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South Africa is one of the most culturally diverse countries in the world, with 11 official languages. But one those – Afrikaans – is perhaps the most misunderstood and contentious of them all.
Afrikaans is the language most closely associated with the apartheid regime and was seen as a language that was used to oppress much of the population. But before this association, it was a language used by early settlers in the 1600s. And although it is only officially recognised in South Africa, it has origins that span across the globe.
Afrikaans, with many similarities to Dutch, is a West Germanic language. This makes it easy to assume that its path from the Netherlands to becoming one of South Africa’s official languages was a simple one. But the reality is complex and fascinating.
“Afrikaans started out as a language of contact,” says University of Pretoria Professor Heinrich Willemse. “The language’s first moments were when seafarers made contact with people of the Cape.”
These first moments of contact happened between the San people, also known as the Khoi, and seafarers arriving primarily from the Netherlands. But in spite of the influence of Dutch, it was down to three San individuals called Autshumato, Krotoa and Doman who played a pivotal role in the development of Afrikaans. They travelled and lived with foreign settlers and were accomplished polyglots, eventually able to speak several languages spoken by newly arrived foreigners.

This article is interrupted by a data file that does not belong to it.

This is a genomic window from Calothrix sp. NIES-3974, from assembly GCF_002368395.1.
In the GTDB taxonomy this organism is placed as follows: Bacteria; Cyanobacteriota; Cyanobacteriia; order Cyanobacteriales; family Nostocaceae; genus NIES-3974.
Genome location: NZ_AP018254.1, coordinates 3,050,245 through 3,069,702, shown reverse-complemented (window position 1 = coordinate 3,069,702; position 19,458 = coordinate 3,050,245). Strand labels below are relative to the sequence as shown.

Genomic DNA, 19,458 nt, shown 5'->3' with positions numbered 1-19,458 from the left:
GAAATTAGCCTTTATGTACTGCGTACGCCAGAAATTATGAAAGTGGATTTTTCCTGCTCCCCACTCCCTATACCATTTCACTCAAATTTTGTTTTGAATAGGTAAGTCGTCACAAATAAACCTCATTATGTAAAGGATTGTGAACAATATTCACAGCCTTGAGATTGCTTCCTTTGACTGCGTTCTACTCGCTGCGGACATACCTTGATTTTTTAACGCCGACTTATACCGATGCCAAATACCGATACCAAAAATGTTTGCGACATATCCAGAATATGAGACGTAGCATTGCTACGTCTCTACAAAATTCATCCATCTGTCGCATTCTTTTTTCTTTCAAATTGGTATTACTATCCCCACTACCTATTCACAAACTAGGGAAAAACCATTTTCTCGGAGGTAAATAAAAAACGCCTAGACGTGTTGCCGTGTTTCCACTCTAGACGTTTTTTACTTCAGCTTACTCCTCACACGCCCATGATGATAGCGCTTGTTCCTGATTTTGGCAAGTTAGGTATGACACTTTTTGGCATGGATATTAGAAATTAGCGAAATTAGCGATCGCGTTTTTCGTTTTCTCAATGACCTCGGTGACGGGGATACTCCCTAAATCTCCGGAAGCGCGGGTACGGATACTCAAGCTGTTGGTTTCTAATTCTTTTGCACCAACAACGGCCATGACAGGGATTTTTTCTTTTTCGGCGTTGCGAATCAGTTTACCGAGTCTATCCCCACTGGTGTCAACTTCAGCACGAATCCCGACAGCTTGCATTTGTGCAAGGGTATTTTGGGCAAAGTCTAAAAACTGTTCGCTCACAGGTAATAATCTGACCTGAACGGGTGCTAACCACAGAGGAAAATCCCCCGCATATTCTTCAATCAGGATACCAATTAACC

Although this meeting of the Dutch and Khoisan is widely regarded as the starting point for Afrikaans, the key development came when Europeans began settling permanently in the Cape. It was then that local people shaped Dutch into the language initially known as Cape Dutch, today called Afrikaans.
“It’s quite clear that Afrikaans developed in the mouths of people who were on the ‘lower rungs’ of society,” says Willemse.
The way that many survived with the unsettling circumstances of arriving colonialists was by learning the language – and it was this process that set the Afrikaans language in motion.
“If the Khoi, the San and particularly the slaves weren’t forced to learn Dutch, or to speak it, then the Afrikaans language would not have existed,” says Dr Neville Alexander in the 2010 documentary Afrikaaps (2010), which explores the history and importance of the language as spoken in parts of Cape Town.
Until the 1870s, Alexander says Afrikaans was widely seen as a kitchen language that few people took seriously. “Afrikaans was the language of the servants, the lower classes. Dutch was the language of aspiration.”
By the end of the 18th century, Willemse says there was a clear distinction between so-called Metropolitan Dutch and the speakers at the Cape. This had to do primarily with influences from slaves. They were brought in from around the world, but in particular, from the southern parts of Asia.